Monday, August 7, 2017
Originally published in German in 2014 as Mörderischer Mistral and translated to English by Peter Millar.
This is the first of (currently) 4 books with Inspector Roger Blanc, a captain in the anti-corruption department of the Sûreté who has been sent to Provence after a particularly sensational corruption case involving high ranking politicians in Paris. This is the only one translated to English thus far (though I sincerely hope the others follow soon). The translation work is beautifully done and the narrative is perfectly readable and doesn't suffer for having been translated from its original language.
The stress of Roger Blanc's job has taken a toll on his marriage, so with both the marriage and his career in tatters, he moves to a ruin of a house he inherited years before in Provence.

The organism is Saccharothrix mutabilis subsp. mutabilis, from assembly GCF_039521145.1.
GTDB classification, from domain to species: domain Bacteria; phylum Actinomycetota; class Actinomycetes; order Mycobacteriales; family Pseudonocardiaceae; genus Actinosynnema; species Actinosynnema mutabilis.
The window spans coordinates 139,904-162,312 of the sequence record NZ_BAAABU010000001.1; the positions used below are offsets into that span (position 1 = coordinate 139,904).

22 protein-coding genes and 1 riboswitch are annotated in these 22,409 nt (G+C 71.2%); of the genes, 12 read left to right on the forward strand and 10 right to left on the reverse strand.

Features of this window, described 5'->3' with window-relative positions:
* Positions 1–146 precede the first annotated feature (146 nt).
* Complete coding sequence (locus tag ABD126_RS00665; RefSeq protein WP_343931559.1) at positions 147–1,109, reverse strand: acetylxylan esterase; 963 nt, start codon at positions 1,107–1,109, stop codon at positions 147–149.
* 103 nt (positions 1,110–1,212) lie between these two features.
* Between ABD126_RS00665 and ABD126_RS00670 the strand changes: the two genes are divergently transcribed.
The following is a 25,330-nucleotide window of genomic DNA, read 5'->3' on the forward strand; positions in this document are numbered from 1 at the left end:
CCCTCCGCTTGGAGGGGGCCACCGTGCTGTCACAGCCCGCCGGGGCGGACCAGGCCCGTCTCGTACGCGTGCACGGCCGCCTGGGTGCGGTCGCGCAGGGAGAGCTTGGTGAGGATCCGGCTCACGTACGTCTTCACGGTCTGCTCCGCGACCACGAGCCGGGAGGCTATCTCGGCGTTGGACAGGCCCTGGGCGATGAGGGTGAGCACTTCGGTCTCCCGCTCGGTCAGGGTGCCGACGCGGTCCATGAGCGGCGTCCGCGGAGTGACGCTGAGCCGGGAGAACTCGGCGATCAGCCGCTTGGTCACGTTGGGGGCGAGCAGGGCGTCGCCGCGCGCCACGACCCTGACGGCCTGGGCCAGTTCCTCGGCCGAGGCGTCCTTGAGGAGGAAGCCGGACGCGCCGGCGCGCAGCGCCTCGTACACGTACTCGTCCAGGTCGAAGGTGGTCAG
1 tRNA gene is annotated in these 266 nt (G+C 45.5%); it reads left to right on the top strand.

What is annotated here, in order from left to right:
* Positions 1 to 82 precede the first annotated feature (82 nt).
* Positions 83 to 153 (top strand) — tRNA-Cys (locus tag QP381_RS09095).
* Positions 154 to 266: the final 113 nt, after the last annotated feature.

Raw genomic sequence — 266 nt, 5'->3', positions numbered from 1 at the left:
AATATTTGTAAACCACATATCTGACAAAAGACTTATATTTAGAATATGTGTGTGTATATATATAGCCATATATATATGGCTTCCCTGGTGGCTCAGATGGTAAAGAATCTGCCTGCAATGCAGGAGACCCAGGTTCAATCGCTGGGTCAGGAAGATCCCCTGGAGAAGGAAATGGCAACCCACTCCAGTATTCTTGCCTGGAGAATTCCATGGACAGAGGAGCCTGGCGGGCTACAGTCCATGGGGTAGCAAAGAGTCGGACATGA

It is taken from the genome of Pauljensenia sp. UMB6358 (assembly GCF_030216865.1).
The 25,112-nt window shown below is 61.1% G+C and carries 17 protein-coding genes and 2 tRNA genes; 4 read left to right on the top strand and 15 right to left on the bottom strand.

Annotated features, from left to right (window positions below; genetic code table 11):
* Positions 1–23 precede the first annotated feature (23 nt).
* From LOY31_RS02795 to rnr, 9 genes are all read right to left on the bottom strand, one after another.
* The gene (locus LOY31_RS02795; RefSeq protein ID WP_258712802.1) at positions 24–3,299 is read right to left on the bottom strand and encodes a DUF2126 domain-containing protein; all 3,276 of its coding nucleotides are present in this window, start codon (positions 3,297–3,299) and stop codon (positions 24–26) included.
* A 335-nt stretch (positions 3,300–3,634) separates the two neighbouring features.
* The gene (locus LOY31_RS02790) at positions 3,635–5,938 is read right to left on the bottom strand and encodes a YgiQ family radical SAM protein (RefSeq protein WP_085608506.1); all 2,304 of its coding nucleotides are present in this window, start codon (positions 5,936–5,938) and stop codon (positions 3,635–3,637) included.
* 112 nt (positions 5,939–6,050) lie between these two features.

If that seems a slightly trite set up, what follows is a taut, beautifully paced well written book which I loved reading.
The sense of place is palpable. The characters are believable and well written. They're smart and clever and competent (and not provincial clods). The setting is as much a part of the story as the characters are, along with the sights and smells of the French countryside complete with wine and local cuisine.
The culture and slow pace of life in southern France contrast well with the rather brutal murder (the first victim turns up at the local dump, burnt after being shot multiple times with a kalashnikov rifle). The pacing of the book ramps up quickly to a breathless denouement in the middle of a deadly forest fire.
I couldn't give higher praise than to say that this book reminded me of the wonderful Montalbano series by Andrea Camilleri. I will absolutely be checking out the author and hope very much that the next books follow soon.
Disclosure: I received an ARC at no cost from the author/publisher.